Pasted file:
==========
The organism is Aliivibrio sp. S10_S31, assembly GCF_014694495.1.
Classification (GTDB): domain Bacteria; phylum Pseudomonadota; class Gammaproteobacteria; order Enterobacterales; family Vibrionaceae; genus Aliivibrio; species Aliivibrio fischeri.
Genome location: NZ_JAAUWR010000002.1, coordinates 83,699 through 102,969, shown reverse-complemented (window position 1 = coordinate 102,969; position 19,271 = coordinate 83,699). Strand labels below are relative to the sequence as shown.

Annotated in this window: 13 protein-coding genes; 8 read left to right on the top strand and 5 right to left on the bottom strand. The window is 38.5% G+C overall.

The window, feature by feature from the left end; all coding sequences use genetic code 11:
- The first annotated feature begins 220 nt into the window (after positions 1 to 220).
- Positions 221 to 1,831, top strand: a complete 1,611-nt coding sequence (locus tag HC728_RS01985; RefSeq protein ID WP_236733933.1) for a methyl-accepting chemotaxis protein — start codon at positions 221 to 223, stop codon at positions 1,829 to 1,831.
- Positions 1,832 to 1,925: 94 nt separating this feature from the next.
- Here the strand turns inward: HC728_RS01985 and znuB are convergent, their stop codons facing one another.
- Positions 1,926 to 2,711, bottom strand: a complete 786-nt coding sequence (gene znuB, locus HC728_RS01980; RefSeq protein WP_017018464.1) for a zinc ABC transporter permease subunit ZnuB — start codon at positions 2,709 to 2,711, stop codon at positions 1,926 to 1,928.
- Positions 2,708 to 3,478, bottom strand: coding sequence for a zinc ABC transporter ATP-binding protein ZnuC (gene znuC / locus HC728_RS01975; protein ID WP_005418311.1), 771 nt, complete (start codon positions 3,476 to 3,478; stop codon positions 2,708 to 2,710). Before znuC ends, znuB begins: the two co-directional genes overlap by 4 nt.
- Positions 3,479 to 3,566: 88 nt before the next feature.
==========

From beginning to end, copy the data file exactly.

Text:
The organism is Aliivibrio sp. S10_S31, assembly GCF_014694495.1.
Classification (GTDB): domain Bacteria; phylum Pseudomonadota; class Gammaproteobacteria; order Enterobacterales; family Vibrionaceae; genus Aliivibrio; species Aliivibrio fischeri.
Genome location: NZ_JAAUWR010000002.1, coordinates 83,699 through 102,969, shown reverse-complemented (window position 1 = coordinate 102,969; position 19,271 = coordinate 83,699). Strand labels below are relative to the sequence as shown.

Annotated in this window: 13 protein-coding genes; 8 read left to right on the top strand and 5 right to left on the bottom strand. The window is 38.5% G+C overall.

The window, feature by feature from the left end; all coding sequences use genetic code 11:
- The first annotated feature begins 220 nt into the window (after positions 1 to 220).
- Positions 221 to 1,831, top strand: a complete 1,611-nt coding sequence (locus tag HC728_RS01985; RefSeq protein ID WP_236733933.1) for a methyl-accepting chemotaxis protein — start codon at positions 221 to 223, stop codon at positions 1,829 to 1,831.
- Positions 1,832 to 1,925: 94 nt separating this feature from the next.
- Here the strand turns inward: HC728_RS01985 and znuB are convergent, their stop codons facing one another.
- Positions 1,926 to 2,711, bottom strand: a complete 786-nt coding sequence (gene znuB, locus HC728_RS01980; RefSeq protein WP_017018464.1) for a zinc ABC transporter permease subunit ZnuB — start codon at positions 2,709 to 2,711, stop codon at positions 1,926 to 1,928.
- Positions 2,708 to 3,478, bottom strand: coding sequence for a zinc ABC transporter ATP-binding protein ZnuC (gene znuC / locus HC728_RS01975; protein ID WP_005418311.1), 771 nt, complete (start codon positions 3,476 to 3,478; stop codon positions 2,708 to 2,710). Before znuC ends, znuB begins: the two co-directional genes overlap by 4 nt.
- Positions 3,479 to 3,566: 88 nt before the next feature.